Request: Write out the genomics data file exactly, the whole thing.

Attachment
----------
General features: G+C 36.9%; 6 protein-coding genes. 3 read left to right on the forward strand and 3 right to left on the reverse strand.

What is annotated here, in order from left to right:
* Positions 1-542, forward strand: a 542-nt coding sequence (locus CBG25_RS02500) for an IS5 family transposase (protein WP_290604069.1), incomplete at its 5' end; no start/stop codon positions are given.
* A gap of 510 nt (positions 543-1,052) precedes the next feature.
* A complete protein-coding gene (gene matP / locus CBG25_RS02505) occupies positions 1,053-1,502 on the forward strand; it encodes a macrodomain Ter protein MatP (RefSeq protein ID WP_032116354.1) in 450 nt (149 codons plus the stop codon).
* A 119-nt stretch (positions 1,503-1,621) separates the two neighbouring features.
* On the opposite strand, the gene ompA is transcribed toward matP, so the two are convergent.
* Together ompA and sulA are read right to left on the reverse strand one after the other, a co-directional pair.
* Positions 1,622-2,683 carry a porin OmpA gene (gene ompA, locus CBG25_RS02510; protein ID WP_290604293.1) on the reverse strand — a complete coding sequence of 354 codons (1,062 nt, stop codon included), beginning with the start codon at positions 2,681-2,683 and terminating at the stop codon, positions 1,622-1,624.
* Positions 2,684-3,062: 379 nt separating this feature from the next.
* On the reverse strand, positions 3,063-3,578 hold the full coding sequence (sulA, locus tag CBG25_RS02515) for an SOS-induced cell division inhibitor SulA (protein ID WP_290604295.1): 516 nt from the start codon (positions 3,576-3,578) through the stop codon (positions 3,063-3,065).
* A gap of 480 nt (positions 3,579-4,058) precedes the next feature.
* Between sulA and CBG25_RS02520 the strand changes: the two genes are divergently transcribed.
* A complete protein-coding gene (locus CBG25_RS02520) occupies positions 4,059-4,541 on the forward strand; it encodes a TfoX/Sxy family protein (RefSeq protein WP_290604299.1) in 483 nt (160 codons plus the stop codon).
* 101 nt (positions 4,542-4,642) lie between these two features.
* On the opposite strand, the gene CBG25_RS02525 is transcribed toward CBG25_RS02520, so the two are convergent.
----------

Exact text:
General features: G+C 36.9%; 6 protein-coding genes. 3 read left to right on the forward strand and 3 right to left on the reverse strand.

What is annotated here, in order from left to right:
* Positions 1-542, forward strand: a 542-nt coding sequence (locus CBG25_RS02500) for an IS5 family transposase (protein WP_290604069.1), incomplete at its 5' end; no start/stop codon positions are given.
* A gap of 510 nt (positions 543-1,052) precedes the next feature.
* A complete protein-coding gene (gene matP / locus CBG25_RS02505) occupies positions 1,053-1,502 on the forward strand; it encodes a macrodomain Ter protein MatP (RefSeq protein ID WP_032116354.1) in 450 nt (149 codons plus the stop codon).
* A 119-nt stretch (positions 1,503-1,621) separates the two neighbouring features.
* On the opposite strand, the gene ompA is transcribed toward matP, so the two are convergent.
* Together ompA and sulA are read right to left on the reverse strand one after the other, a co-directional pair.
* Positions 1,622-2,683 carry a porin OmpA gene (gene ompA, locus CBG25_RS02510; protein ID WP_290604293.1) on the reverse strand — a complete coding sequence of 354 codons (1,062 nt, stop codon included), beginning with the start codon at positions 2,681-2,683 and terminating at the stop codon, positions 1,622-1,624.
* Positions 2,684-3,062: 379 nt separating this feature from the next.
* On the reverse strand, positions 3,063-3,578 hold the full coding sequence (sulA, locus tag CBG25_RS02515) for an SOS-induced cell division inhibitor SulA (protein ID WP_290604295.1): 516 nt from the start codon (positions 3,576-3,578) through the stop codon (positions 3,063-3,065).
* A gap of 480 nt (positions 3,579-4,058) precedes the next feature.
* Between sulA and CBG25_RS02520 the strand changes: the two genes are divergently transcribed.
* A complete protein-coding gene (locus CBG25_RS02520) occupies positions 4,059-4,541 on the forward strand; it encodes a TfoX/Sxy family protein (RefSeq protein WP_290604299.1) in 483 nt (160 codons plus the stop codon).
* 101 nt (positions 4,542-4,642) lie between these two features.
* On the opposite strand, the gene CBG25_RS02525 is transcribed toward CBG25_RS02520, so the two are convergent.